It takes more than a solid routine to burn extra calories.
BY K. ALEISHA FETTERS January 28, 2016
For the study, researchers examined 300 men and women, specifically their levels of physical activity and the number of calories they burned each day. They found that while moderately active people burned about 200 more calories per day than the most sedentary participants, the most physically active people didn’t burn any more calories than those who were only moderately active.
If you’re logging miles on the treadmill and hours in cycling class in the hopes of torching more calories, that’s seriously sucky news.
Here’s how your body makes up for the major calories you torch at the gym: As you get used to your workouts, you might not burn more calories—even if you’re consistently active, says California-based trainer Mike Donavanik, C.S.C.S., “Think about your job. When you first started, there were some learning curves, it took more energy and more time, but you became more efficient,” he says. Exercise works the same way. Your body adapts to a specific demand. So you naturally become more efficient, and use less energy [a.k.a. calories] to meet that demand.”
But that’s no reason to forgo exercise in the name of weight loss or, more importantly, fat loss. After all, you want to lose fat, not muscle. Right? One obesity study of 439 women found that those who ate healthy and exercised lost considerably more body fat than those who stuck with dieting alone.
So how do you make sure every sweat session helps you burn more? Follow these five rules of exercising for weight loss. (If you’re ready to add more sweaty variety to your exercise routine, check out Women’s Health’s Ignite program, designed by our Next Fitness Star, Nikki Metzger.)
When it comes to making sure your body never gets too comfy with your workout, you’ve got to cozy up to the FIIT principle. It stands for frequency, intensity, time, and type—the four factors that determine the exact stress you put on your body during a given workout, says Donavanik. Changing up any one of them “surprises” and challenges your body in a new way. Remember, as long as your body is forced to adapt to progressively challenging workouts, it’s going to burn more calories during every workout. It’s when your body gets used to your current workouts that things start to plateau. “Look to change one to two of these variables every four to six weeks and you’ll keep losing weight,” he says.
“High-intensity interval training is the way to go,” Donavanik says. In one 2013 study from Human Performance Laboratory at the University of Wisconsin-La Crosse, people who performed a 20-minute HIIT workout torched 15 calories per minute—about twice as many as they did during long runs. Plus, with HIIT workouts, you benefit from the “after burn” effect, which a steady-state cardio just won’t give you. “So instead of burning 250 calories from your 30-minute session, you can burn up to 40 percent more throughout the next day or so as your body recovers,” says Donavanik. Follow the study’s lead: Perform all-out effort for 20 seconds, rest for 10 seconds, and repeat until you’ve hit four minutes. Rest one minute, then repeat to complete a total of four rounds.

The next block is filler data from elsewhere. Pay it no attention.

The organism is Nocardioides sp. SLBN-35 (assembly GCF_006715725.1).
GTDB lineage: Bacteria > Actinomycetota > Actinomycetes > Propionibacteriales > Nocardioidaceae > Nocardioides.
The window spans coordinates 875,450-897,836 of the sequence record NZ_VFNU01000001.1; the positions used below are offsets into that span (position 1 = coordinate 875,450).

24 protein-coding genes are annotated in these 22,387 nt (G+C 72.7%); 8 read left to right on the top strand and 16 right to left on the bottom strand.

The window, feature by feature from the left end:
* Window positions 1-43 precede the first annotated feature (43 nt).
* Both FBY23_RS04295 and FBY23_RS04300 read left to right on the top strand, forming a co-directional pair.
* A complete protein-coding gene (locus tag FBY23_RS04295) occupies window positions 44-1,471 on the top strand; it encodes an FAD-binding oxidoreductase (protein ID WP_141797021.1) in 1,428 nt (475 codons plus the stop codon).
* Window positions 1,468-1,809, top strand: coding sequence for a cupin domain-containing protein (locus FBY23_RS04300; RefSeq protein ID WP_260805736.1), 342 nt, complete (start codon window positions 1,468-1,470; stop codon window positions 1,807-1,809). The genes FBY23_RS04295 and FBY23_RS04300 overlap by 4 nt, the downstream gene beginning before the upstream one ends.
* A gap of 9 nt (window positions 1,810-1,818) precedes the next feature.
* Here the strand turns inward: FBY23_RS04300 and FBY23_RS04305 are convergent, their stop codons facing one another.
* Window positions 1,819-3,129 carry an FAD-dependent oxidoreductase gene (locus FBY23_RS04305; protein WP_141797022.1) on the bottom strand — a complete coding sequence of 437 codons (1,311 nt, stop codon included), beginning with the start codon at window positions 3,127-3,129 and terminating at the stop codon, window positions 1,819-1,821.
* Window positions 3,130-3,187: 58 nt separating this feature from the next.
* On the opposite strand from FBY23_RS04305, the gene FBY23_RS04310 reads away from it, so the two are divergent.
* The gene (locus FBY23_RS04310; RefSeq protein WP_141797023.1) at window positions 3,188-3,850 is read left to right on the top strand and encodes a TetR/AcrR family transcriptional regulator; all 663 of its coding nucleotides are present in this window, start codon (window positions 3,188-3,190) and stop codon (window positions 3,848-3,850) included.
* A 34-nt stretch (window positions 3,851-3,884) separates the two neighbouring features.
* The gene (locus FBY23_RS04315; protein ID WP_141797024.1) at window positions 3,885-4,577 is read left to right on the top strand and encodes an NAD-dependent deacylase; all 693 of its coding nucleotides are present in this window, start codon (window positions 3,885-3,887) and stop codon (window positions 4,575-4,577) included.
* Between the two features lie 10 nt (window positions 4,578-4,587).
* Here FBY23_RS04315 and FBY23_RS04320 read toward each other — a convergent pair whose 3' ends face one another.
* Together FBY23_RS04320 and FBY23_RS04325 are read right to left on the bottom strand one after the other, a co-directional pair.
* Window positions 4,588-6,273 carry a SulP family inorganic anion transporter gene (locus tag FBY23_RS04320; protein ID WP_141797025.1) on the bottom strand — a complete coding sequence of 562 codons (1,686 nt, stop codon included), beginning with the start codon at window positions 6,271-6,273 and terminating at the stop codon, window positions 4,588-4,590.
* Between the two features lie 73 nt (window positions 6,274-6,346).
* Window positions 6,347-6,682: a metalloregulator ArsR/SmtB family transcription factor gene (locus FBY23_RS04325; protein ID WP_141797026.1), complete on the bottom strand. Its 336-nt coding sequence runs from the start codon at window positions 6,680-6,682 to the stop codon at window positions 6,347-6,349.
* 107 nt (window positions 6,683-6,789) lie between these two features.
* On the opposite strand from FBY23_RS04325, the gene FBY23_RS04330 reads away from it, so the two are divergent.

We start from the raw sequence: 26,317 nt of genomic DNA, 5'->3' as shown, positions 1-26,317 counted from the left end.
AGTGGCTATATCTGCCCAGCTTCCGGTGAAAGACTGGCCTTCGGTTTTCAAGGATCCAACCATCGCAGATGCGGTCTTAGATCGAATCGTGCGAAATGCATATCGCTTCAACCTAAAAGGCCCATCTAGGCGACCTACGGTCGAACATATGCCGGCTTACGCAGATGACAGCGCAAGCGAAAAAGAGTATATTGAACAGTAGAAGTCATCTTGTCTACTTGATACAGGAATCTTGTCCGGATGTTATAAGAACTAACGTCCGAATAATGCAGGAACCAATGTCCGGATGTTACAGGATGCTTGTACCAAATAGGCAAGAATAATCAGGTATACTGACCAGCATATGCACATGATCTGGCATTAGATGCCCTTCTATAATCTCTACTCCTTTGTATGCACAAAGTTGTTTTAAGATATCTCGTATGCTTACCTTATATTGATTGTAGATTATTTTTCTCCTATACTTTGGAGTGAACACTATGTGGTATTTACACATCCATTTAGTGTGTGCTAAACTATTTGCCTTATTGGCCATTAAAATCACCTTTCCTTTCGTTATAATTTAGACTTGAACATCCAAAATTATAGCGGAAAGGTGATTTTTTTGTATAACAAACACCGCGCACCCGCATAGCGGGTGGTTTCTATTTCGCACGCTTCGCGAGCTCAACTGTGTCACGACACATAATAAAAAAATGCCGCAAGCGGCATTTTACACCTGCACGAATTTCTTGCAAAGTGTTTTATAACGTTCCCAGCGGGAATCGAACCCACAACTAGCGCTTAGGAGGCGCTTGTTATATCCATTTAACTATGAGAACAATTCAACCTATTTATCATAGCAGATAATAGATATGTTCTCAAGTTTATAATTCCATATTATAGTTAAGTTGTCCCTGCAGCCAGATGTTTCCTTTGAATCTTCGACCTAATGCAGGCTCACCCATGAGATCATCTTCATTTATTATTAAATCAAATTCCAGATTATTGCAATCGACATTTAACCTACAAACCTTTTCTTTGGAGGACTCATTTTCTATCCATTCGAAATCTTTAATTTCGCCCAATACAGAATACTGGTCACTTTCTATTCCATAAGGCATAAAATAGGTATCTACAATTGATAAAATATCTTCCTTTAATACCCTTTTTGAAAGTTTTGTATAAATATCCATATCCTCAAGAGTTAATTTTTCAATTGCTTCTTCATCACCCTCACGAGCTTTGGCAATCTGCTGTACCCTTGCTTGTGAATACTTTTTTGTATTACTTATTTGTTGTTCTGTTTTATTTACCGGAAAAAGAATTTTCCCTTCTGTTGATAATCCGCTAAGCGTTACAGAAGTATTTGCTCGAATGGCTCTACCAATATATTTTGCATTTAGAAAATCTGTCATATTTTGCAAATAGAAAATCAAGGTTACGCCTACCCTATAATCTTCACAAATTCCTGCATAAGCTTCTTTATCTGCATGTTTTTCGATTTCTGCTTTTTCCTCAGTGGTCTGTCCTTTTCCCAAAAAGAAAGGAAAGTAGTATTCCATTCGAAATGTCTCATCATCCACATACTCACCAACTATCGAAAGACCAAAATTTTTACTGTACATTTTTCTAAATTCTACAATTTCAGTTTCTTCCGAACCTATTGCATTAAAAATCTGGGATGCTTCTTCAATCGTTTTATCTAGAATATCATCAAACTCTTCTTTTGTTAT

Prioritize Clean Eating
“If you don’t pay attention to your diet, you can work out every day as hard as you possibly can and not lose a single pound if your calories expended are equal to your calories consumed,” says Donavanik. What’s more, eating junk can make your workouts feel more difficult, so even if you think you’re pushing yourself to the max, you’re not, he says. And sub-max workouts, as you might have guessed, burn fewer calories. He recommends limiting added sugar and focusing on eating lean protein, healthy fats, and whole carbs from fruits, veggies, and whole grains.
Pick Up Some Weights
More muscle = more calories burned. After all, while a pound of fat burns only two calories per day, a pound of muscle burns six—and takes up a lot less room, he says. That’s why, in a 2015 Harvard School of Public Healthstudy of 10,500 adults, people who strength trained for 20 minutes a day gained less belly fat over a period of 12 years compared to cardio bunnies.
Don’t Forget to Fuel
While everyone thrives on a slightly different pre-and post-workout nutrition plan, research published in Sports Medicine shows that eating carbs before you hit the gym improves your performance during HIIT and endurance workouts alike. And tougher workouts burn more calories—both during and after your workout, Donavanik says.
That explains why recent research published in the International Journal of Sport Nutrition and Exercise Metabolism found that downing coffee (or any caffeine) an hour before your workout can boost your post-workout caloric burn by 15 percent. After your workout, Donavanik recommends eating a meal that’s about 40 percent carbs, 40 percent protein, and 20 percent fat. The combination will help your muscles recover, get your energy levels up, and have you burning more calories as your body repairs…and, yes, adapts.